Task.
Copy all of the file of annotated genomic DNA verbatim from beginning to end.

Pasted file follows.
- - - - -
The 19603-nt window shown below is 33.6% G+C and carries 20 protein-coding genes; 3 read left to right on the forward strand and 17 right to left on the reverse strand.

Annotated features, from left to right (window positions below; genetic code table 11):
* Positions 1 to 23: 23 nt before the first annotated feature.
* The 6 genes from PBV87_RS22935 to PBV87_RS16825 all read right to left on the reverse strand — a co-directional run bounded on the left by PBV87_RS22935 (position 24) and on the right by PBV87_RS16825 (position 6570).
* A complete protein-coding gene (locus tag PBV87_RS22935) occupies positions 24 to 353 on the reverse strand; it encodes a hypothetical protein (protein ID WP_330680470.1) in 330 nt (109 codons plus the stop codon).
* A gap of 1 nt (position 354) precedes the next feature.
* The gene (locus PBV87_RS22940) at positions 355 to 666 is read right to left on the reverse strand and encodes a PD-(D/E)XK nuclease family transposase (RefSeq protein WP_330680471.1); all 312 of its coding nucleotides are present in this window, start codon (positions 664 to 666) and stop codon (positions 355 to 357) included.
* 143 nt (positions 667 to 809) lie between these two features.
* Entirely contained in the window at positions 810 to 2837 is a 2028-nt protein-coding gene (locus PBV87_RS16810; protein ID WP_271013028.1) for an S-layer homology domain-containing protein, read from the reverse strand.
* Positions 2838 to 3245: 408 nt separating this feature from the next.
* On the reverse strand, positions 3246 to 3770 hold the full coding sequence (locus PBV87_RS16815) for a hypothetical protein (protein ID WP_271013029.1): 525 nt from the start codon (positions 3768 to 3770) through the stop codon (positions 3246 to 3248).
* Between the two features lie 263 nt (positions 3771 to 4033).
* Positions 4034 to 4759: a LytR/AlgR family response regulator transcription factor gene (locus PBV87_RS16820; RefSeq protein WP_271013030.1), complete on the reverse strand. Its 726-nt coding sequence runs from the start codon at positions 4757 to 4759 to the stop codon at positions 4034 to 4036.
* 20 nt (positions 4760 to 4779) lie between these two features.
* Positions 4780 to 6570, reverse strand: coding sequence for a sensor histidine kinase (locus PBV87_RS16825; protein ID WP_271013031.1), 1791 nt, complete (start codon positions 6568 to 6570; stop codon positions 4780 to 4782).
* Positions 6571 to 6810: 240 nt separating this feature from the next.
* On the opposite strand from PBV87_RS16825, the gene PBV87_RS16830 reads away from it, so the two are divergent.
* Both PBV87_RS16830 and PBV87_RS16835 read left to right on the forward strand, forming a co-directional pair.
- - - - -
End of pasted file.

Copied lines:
The 19603-nt window shown below is 33.6% G+C and carries 20 protein-coding genes; 3 read left to right on the forward strand and 17 right to left on the reverse strand.

Annotated features, from left to right (window positions below; genetic code table 11):
* Positions 1 to 23: 23 nt before the first annotated feature.
* The 6 genes from PBV87_RS22935 to PBV87_RS16825 all read right to left on the reverse strand — a co-directional run bounded on the left by PBV87_RS22935 (position 24) and on the right by PBV87_RS16825 (position 6570).
* A complete protein-coding gene (locus tag PBV87_RS22935) occupies positions 24 to 353 on the reverse strand; it encodes a hypothetical protein (protein ID WP_330680470.1) in 330 nt (109 codons plus the stop codon).
* A gap of 1 nt (position 354) precedes the next feature.
* The gene (locus PBV87_RS22940) at positions 355 to 666 is read right to left on the reverse strand and encodes a PD-(D/E)XK nuclease family transposase (RefSeq protein WP_330680471.1); all 312 of its coding nucleotides are present in this window, start codon (positions 664 to 666) and stop codon (positions 355 to 357) included.
* 143 nt (positions 667 to 809) lie between these two features.
* Entirely contained in the window at positions 810 to 2837 is a 2028-nt protein-coding gene (locus PBV87_RS16810; protein ID WP_271013028.1) for an S-layer homology domain-containing protein, read from the reverse strand.
* Positions 2838 to 3245: 408 nt separating this feature from the next.
* On the reverse strand, positions 3246 to 3770 hold the full coding sequence (locus PBV87_RS16815) for a hypothetical protein (protein ID WP_271013029.1): 525 nt from the start codon (positions 3768 to 3770) through the stop codon (positions 3246 to 3248).
* Between the two features lie 263 nt (positions 3771 to 4033).
* Positions 4034 to 4759: a LytR/AlgR family response regulator transcription factor gene (locus PBV87_RS16820; RefSeq protein WP_271013030.1), complete on the reverse strand. Its 726-nt coding sequence runs from the start codon at positions 4757 to 4759 to the stop codon at positions 4034 to 4036.
* 20 nt (positions 4760 to 4779) lie between these two features.
* Positions 4780 to 6570, reverse strand: coding sequence for a sensor histidine kinase (locus PBV87_RS16825; protein ID WP_271013031.1), 1791 nt, complete (start codon positions 6568 to 6570; stop codon positions 4780 to 4782).
* Positions 6571 to 6810: 240 nt separating this feature from the next.
* On the opposite strand from PBV87_RS16825, the gene PBV87_RS16830 reads away from it, so the two are divergent.
* Both PBV87_RS16830 and PBV87_RS16835 read left to right on the forward strand, forming a co-directional pair.